“The important issues we’re going to be discussing range from addiction, opportunities in education, health disparities and access to opportunity, which is so key for many of us who live in metropolitan areas as well as rural parts of the state,” Choi said.
It was the presenters who shined throughout the event, sharing their research on a wide range of issues affecting people throughout Missouri and beyond.
To view the presentations, click here. They broke down into three areas:
Area 1. Addiction, Trauma and Gun Violence
- “Missouri’s Response to Our Opioid Crisis: What We’re Doing and Why” – Rachel Winograd, assistant research professor at the Missouri Institute of Mental Health, UMSL
- “Trauma, PTSD and Attitudes Toward Guns” – Rachel Wamser-Nanney, assistant professor of psychological sciences, UMSL
- “Strengthening the Civic Compact: Contributions a University Center Can Make” – Jerry Dunn, clinical professor of psychological sciences and executive director of the Children’s Advocacy Services of Greater St. Louis, UMSL
- “The Missouri Prevention Center: A Multidisciplinary Approach to Reducing the Prevalence and Burden of Youth Mental Health Problems in our Schools (Part 1)” – Wendy Reinke, professor and co-director of the Missouri Prevention Center, University of Missouri-Columbia
- “The Missouri Prevention Center: A Multidisciplinary Approach to Reducing the Prevalence and Burden of Youth Mental Health Problems in our Schools (Part 2)” – Aaron Thompson, associate professor and director of PhD studies in the School of Social Work and associate director of the Missouri Prevention Center, MU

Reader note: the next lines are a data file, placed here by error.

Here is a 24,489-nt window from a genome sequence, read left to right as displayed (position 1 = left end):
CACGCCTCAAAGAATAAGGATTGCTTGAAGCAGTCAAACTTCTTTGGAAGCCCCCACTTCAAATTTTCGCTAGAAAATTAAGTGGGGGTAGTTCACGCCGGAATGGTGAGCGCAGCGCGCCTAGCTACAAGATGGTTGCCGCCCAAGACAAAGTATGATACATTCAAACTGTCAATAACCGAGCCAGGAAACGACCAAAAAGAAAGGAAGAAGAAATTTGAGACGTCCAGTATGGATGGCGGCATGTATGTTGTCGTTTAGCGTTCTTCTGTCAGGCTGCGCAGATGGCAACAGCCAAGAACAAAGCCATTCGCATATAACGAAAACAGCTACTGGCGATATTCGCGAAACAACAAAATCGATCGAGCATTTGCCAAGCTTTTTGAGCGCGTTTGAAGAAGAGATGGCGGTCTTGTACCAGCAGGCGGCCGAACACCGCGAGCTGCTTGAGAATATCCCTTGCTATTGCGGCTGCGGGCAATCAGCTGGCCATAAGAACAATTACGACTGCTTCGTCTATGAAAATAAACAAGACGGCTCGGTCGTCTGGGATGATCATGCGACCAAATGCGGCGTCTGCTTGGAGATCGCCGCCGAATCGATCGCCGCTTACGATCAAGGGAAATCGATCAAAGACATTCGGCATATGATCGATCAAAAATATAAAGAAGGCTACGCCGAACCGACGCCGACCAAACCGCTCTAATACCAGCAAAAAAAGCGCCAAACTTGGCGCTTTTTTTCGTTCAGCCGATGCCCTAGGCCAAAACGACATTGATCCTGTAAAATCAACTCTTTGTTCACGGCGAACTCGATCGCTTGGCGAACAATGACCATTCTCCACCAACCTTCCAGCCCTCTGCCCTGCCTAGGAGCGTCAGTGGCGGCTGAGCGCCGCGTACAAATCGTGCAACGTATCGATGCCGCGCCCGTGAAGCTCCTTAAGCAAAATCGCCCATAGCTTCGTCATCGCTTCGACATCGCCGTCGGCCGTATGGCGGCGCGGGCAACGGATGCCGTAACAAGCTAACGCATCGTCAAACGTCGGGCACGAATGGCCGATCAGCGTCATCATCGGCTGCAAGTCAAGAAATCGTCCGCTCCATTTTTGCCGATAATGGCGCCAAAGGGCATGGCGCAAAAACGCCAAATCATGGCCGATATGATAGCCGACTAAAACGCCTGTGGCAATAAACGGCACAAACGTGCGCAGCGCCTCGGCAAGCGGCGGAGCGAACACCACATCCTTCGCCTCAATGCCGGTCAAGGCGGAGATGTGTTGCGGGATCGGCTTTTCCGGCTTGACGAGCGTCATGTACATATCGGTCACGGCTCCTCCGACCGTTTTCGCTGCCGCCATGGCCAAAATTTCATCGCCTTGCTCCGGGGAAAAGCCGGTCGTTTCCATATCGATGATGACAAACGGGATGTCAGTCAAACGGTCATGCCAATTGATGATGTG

- “Treatment Implications of the Association Between the Timing of Adverse and Relationally Positive Experiences and Children’s Outcomes” – Erin Hambrick, assistant professor of psychology, University of Missouri-Kansas City
- “Violence at the Intersection of Risk & Resilience: The Interlocking of Trauma and Triumph Among the Disadvantaged”– Toya Like, associate professor of criminal justice and criminology, UMKC
Area 2. Data-driven and Collective Action Approaches to Systems Change
- “Building a Regional Infrastructure for Community Change” – Paul Evensen, director of the Community Innovation and Action Center, UMSL
- “What Do We Make of Gentrification in Older Industrial Cities Like St. Louis?”– Todd Swanstrom, E. Desmond Lee Endowed Professor in Community Collaboration and Public Policy Administration, UMSL
- “25 Years of Behavioral Health Research to Practice” – Holly Hagle, assistant research professor in the Collaborative to Advance Health Services at the School of Nursing and Health Studies, UMKC